The serendipity of a saint search led me to the story of Jacopone da Todi. That led to two poems, and onward to musical settings. This exploration led to reflections on Mary, the Mother of God.
A saint’s story.
Jacopone da Todi was a successful Italian lawyer in the northern part of Italy. He was worldly, and his wife was pious. One day, she went to a public tournament to help her husband’s career. The stands collapsed, crushing spectators, and da Todi was suddenly a widower. He blamed himself, renounced his secular life, and became a Franciscan.
Jacomo divided his possessions among the poor and entered the Secular Franciscan Order. Often dressed in penitential rags, he was mocked as a fool and called Jacopone, or “Crazy Jim,” by his former associates. The name became dear to him.
After 10 years of such humiliation, Jacopone asked to be received into the Order of Friars Minor. Because of his reputation, his request was initially refused. He composed a beautiful poem on the vanities of the world, an act that eventually led to his admission into the Order in 1278. He continued to lead a life of strict penance, declining to be ordained a priest. Meanwhile, he was writing popular hymns in the vernacular.
A tale of two poems.
One, “Stabat Mater Dolorosa,” becomes a hymn in Catholic liturgy. The other, Stabat Mater speciosa, while set to music a century ago, never flourished. The first reflects the sorrows of Mary, at the Crucifixion, while the second reflects her joy at the Nativity.
From Stabat Mater Dolorosa:
AT, the Cross her station keeping,
stood the mournful Mother weeping,
close to Jesus to the last.
Through her heart, His sorrow sharing,
all His bitter anguish bearing,
now at length the sword has passed.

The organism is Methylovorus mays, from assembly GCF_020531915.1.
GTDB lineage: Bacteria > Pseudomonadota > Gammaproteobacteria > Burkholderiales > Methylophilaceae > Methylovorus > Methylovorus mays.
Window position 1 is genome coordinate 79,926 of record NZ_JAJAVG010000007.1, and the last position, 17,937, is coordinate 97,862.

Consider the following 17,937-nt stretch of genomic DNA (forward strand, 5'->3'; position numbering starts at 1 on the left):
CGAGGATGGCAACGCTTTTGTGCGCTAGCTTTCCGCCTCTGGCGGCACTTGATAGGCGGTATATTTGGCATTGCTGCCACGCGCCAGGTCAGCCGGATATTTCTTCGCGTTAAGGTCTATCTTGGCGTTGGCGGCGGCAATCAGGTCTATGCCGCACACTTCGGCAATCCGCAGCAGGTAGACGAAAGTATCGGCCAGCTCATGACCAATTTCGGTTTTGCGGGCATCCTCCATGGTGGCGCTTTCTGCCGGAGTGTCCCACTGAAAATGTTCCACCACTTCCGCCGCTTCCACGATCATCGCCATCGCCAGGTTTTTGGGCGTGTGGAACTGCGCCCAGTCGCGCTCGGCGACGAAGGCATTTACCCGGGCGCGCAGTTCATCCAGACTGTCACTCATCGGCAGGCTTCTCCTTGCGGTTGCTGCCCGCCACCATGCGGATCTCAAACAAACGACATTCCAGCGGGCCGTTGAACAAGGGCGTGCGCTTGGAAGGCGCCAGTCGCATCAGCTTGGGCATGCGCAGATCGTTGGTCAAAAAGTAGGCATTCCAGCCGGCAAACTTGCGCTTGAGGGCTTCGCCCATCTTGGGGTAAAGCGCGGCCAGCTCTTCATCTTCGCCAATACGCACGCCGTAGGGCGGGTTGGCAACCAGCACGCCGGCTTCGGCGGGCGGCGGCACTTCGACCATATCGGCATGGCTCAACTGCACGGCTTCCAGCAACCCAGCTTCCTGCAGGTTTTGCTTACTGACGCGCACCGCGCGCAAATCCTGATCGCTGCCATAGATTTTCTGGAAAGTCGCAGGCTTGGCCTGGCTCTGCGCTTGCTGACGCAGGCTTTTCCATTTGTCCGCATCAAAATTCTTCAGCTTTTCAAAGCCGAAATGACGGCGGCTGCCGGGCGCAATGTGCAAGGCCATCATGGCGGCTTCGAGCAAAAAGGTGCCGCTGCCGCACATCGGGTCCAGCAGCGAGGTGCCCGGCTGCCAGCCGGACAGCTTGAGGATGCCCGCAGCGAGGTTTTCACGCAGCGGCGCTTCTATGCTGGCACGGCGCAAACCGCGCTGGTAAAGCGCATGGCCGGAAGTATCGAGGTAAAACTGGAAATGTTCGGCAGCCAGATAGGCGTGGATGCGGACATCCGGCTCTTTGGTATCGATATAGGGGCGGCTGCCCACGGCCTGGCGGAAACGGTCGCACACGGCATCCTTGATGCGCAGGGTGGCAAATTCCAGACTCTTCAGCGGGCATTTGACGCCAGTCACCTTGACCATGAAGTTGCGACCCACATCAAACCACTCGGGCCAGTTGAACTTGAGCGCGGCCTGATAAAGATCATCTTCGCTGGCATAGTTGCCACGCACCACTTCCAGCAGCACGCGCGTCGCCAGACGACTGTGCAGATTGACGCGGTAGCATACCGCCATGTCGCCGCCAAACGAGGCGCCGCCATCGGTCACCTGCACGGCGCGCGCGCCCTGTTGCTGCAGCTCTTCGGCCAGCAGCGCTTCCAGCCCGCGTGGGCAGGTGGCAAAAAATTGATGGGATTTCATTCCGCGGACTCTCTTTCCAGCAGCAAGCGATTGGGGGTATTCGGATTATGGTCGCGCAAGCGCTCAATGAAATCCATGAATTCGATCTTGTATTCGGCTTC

From Stabat Mater Speciosa
BY, the crib wherein reposing,
with His eyes in slumber closing,
lay serene her Infant-boy,
Stood the beauteous Mother feeling
bliss that could not bear concealing,
so her face o’erflowed with joy.
There are arguments on both sides of the second poem’s authenticity, but the arguments miss the man’s biography. He turned to Christianity in reaction to his wife’s tragic death, reportedly as she tried to help his secular career. Would it be any wonder, then, that his mournful poem about Mary would be better crafted than a poem about a joyous mother? Like the Nativity icon, “Stabat Mater speciosa” directs our attention to the whole story arc.
For a sinful world’s salvation,
Christ her Son’s humiliation
She beheld and brooded o’er;
Here is a recording of “Stabat Mater speciosa” set to music by composer Alphonsus Johannes Maria Diepenbrock.
The Nativity icon, this poem, and many Christmas hymns, invite us to reflect on Mary, Mother of God. This title causes unwarranted unease in some members of the Reformed tradition, yet it is entirely theologically sound. Consider the Nicene Creed in relevant part:
I believe in one Lord Jesus Christ,
the Only Begotten Son of God,
born of the Father before all ages.
God from God, Light from Light,
true God from true God,
begotten, not made, consubstantial with the Father;
through him all things were made.
For us men and for our salvation
he came down from heaven,
and by the Holy Spirit was incarnate of the Virgin Mary,
and became man.
So, yes, it is consistent with universal true Christian doctrine to refer to Mary as “Mother of God,” not as a goddess imparting divinity to her son but as a human woman who gave birth to the Incarnate Word. It is a bit presumptuous of us to brush past the woman to whom the Creator’s chief angelic agent, Gabriel, said:
Hail, thou that art highly favoured, the Lord is with thee: blessed art thou among women. […] Fear not, Mary: for thou hast found favour with God. [Luke 1: 28, 30, KJV]
Indeed, R.C. Sproul, a staunch Calvinist theologian, recorded a series of lectures on Mary to correct the failure in Reformed churches to study Mary closely, when she is clearly commended to our attention. While drawing clear lines in the real disputes and differences between the Roman Catholic and Reformed churches, Sproul firmly rebuked Protestants who have failed to study Mary closely.
We desperately need true heroes and role models. Who better than Mary, the Mother of God, when scripture clearly commends her to our contemplation, perhaps even veneration.